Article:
Children learn to speak and communicate in their family. This is the secondary way of teaching them (first being our good or bad example), and later it becomes the dominant way of learning for them. At an early age, it’s crucial to talk to infants and toddlers as much as possible. Not only do they learn to speak properly from their parents, but also they learn about the world order and calm themselves when you’re telling them what to expect i.e. that you’re going to change the diaper or put on new clothes. This is where empathy plays a big part - try to imagine their world with everything that they already know and probably most importantly what they don’t know and understand yet. For example, you might say that we’re going out “in 10 minutes” or “soon” - this means exactly zero to them because they don’t understand how time or clocks work. Also we adults have problems figuring out what “soon” means. Here comes in the sequence of actions - what follows what.
Also, one piece of advice on how to talk and understand their world view is to do the Sportscaster technique - observe and comment on what’s happening to them and on their emotions “You fell down and your knee hurts.” And this is the part where you shouldn’t switch their focus with a toy, cars outside or your cat. Their emotions are important, meaningful, and should be recognized, and this is a straight way to teaching emotional intelligence.
Routine, stability, consistency - predictability
During the global lockdown, some kindergartens were open in Latvia and Klaudias was one of them. Despite everything that’s happening around them and to their parents, Klaudia says that she hasn’t seen any changes in children in her group because of one crucial and most important aspect for children feeling safe - a routine that wasn’t broken for them.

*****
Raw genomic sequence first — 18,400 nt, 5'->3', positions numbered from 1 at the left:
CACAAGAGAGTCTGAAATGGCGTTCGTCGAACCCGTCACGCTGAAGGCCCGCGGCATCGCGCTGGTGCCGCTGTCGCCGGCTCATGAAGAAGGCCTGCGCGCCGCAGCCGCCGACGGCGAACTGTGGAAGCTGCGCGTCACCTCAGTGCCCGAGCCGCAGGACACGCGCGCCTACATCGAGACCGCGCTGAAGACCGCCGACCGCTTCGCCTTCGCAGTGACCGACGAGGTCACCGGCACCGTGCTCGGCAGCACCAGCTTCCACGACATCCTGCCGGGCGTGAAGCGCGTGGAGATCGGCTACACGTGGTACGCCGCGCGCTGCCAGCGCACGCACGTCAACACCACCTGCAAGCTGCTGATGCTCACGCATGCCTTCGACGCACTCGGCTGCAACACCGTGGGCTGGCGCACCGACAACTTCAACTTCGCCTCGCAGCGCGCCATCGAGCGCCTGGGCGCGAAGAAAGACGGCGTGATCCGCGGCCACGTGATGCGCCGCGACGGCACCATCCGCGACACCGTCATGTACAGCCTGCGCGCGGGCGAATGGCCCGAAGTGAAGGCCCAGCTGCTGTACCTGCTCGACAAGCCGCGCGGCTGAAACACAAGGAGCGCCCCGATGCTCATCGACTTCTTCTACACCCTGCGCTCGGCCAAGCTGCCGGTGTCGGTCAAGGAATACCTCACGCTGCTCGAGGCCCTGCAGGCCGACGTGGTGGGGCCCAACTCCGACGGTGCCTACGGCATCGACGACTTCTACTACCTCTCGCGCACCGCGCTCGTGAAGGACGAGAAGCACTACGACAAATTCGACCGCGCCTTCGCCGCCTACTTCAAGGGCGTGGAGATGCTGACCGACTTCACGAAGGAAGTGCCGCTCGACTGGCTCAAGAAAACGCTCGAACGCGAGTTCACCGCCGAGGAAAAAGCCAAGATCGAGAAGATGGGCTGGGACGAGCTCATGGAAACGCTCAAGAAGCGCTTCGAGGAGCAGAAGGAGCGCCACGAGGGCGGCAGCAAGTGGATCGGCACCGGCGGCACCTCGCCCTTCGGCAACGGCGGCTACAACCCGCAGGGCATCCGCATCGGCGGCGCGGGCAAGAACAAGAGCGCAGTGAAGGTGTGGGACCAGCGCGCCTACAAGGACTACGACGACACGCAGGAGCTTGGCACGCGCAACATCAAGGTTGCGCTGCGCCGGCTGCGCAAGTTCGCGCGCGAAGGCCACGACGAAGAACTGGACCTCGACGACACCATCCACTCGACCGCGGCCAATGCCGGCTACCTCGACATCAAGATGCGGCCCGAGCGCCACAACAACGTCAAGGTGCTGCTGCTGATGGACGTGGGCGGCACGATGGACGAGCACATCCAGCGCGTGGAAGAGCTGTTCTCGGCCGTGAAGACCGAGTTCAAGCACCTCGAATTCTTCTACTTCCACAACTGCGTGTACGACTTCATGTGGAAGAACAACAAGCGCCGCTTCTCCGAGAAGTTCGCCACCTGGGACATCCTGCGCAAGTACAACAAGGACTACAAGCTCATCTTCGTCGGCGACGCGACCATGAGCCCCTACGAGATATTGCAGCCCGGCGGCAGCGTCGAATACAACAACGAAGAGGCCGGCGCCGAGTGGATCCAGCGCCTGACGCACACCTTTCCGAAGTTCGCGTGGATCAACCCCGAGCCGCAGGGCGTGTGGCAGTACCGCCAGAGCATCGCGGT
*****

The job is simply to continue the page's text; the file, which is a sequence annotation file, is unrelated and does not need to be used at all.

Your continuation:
Children need their routine to help them predict what’s coming and will happen to them. This creates a feeling of safety and calm. As calm as an emotionally overwhelmed toddler can be.
In Klaudijas groups she teaches the morning routine also to parents so that they can provide similar activities at home and every caregiver uses the same methods. And children are wired to this routine - when they come through the door, they will hang their coat, take off shoes, go wash their hands, have a couple of minutes with their parents and then go to activities they choose. Klaudija tells them beforehand when it will be time for them to go outside, have meals, and bedtime. And it doesn’t change day by day, week by week as all changes are a stress for children - a new boy in the group (it’s also stressful for him), new toys and new activities.
Trust yourself and remember that you already are the best possible parent for your child. The hardest thing to implement for modern parents, as Klaudija mentions, is to trust their gut feeling. We spend so much learning the best ways to develop healthy, smart and successful people, and we see so many different methods to do this. Klaudija says that you have to remember that no matter what you teach your children if you love and respect them, you already are the best parent they could have. And nobody in this world knows your child better than you. If you spend time observing your child and get to know them as much as possible, you will know for yourself what’s best for them.
Pedagogical manager of the Mothers' Club pre-school,
Pikler pedagogy specialist with a medical background,
A mother of four and also a respectful grandmother